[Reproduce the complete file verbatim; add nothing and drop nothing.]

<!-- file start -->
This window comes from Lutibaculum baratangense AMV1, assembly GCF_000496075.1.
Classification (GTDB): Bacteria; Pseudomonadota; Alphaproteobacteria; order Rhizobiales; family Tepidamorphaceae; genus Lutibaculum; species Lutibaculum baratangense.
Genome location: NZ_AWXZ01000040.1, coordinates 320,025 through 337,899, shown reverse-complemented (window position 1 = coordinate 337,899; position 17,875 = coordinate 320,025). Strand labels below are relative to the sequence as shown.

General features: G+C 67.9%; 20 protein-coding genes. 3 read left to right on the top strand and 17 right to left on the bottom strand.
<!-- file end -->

This window comes from Lutibaculum baratangense AMV1, assembly GCF_000496075.1.
Classification (GTDB): Bacteria; Pseudomonadota; Alphaproteobacteria; order Rhizobiales; family Tepidamorphaceae; genus Lutibaculum; species Lutibaculum baratangense.
Genome location: NZ_AWXZ01000040.1, coordinates 320,025 through 337,899, shown reverse-complemented (window position 1 = coordinate 337,899; position 17,875 = coordinate 320,025). Strand labels below are relative to the sequence as shown.

General features: G+C 67.9%; 20 protein-coding genes. 3 read left to right on the top strand and 17 right to left on the bottom strand.